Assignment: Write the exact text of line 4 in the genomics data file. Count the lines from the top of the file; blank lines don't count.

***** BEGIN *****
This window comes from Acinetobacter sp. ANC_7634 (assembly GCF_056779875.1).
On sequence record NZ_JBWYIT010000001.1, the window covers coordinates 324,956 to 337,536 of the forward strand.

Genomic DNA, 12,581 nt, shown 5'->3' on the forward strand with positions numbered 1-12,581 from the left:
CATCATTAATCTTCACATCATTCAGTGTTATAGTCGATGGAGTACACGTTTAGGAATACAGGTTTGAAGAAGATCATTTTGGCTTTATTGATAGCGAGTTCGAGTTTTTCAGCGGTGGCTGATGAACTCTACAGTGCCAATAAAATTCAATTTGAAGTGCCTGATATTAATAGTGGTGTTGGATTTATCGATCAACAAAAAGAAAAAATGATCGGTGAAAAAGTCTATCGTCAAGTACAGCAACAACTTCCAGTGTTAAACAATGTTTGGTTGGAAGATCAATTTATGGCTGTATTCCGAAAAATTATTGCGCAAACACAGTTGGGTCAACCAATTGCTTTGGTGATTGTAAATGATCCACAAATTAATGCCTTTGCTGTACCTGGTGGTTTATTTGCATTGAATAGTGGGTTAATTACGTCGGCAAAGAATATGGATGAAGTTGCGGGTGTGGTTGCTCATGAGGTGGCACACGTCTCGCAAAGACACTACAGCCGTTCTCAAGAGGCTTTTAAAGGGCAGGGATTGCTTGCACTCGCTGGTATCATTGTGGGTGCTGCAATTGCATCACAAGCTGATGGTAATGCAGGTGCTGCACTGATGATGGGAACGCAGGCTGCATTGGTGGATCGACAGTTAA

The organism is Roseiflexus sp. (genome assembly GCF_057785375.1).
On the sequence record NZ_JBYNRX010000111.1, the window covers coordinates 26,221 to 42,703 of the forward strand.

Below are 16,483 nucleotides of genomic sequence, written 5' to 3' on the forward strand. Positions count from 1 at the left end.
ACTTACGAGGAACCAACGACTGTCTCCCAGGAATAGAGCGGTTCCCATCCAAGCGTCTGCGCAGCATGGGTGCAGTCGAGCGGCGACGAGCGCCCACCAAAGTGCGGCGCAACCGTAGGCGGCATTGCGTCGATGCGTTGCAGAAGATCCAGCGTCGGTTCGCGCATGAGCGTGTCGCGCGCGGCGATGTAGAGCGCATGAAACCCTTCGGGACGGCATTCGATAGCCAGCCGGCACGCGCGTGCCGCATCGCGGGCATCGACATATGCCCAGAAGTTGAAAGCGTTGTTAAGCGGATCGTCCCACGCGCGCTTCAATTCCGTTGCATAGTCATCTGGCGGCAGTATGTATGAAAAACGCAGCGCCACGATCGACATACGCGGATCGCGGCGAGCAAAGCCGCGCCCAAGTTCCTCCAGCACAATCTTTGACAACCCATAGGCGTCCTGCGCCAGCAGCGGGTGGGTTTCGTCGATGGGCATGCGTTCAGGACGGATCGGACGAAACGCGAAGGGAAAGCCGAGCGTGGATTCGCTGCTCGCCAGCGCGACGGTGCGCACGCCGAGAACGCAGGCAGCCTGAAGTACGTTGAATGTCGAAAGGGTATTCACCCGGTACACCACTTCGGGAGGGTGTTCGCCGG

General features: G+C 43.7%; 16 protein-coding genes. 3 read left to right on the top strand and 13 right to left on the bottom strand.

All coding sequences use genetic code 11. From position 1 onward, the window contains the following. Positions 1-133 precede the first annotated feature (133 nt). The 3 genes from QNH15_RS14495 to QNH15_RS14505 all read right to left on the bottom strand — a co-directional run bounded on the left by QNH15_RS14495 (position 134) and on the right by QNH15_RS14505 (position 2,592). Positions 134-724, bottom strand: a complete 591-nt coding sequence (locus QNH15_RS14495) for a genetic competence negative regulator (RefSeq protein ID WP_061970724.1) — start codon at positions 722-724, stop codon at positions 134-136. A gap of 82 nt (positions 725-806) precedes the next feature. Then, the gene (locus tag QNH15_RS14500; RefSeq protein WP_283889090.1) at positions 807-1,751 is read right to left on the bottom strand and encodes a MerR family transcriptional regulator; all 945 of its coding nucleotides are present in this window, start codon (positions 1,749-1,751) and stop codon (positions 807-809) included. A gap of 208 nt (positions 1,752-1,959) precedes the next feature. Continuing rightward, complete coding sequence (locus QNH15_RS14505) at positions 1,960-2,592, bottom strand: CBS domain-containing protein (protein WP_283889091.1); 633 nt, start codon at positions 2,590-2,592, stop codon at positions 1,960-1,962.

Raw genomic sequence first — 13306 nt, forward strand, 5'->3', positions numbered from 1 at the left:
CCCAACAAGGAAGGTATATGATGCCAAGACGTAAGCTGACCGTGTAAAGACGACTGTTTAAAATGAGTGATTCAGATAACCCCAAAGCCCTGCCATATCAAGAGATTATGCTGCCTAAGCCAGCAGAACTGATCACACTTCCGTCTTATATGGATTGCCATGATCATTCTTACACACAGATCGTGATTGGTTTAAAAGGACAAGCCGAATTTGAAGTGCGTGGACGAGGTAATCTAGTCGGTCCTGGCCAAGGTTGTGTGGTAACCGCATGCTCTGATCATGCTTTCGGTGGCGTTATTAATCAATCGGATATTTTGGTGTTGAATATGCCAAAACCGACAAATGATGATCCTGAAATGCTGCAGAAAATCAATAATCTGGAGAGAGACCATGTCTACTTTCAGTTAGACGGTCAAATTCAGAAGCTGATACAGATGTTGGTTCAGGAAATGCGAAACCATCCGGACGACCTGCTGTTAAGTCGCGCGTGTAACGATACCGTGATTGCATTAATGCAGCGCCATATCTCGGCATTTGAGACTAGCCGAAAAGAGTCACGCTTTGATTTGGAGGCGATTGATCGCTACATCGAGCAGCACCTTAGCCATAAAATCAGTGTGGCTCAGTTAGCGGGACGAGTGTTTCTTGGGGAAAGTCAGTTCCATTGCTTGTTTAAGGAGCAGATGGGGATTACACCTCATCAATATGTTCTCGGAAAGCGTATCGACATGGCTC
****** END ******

CATCATTAATCTTCACATCATTCAGTGTTATAGTCGATGGAGTACACGTTTAGGAATACAGGTTTGAAGAAGATCATTTTGGCTTTATTGATAGCGAGTTCGAGTTTTTCAGCGGTGGCTGATGAACTCTACAGTGCCAATAAAATTCAATTTGAAGTGCCTGATATTAATAGTGGTGTTGGATTTATCGATCAACAAAAAGAAAAAATGATCGGTGAAAAAGTCTATCGTCAAGTACAGCAACAACTTCCAGTGTTAAACAATGTTTGGTTGGAAGATCAATTTATGGCTGTATTCCGAAAAATTATTGCGCAAACACAGTTGGGTCAACCAATTGCTTTGGTGATTGTAAATGATCCACAAATTAATGCCTTTGCTGTACCTGGTGGTTTATTTGCATTGAATAGTGGGTTAATTACGTCGGCAAAGAATATGGATGAAGTTGCGGGTGTGGTTGCTCATGAGGTGGCACACGTCTCGCAAAGACACTACAGCCGTTCTCAAGAGGCTTTTAAAGGGCAGGGATTGCTTGCACTCGCTGGTATCATTGTGGGTGCTGCAATTGCATCACAAGCTGATGGTAATGCAGGTGCTGCACTGATGATGGGAACGCAGGCTGCATTGGTGGATCGACAGTTAA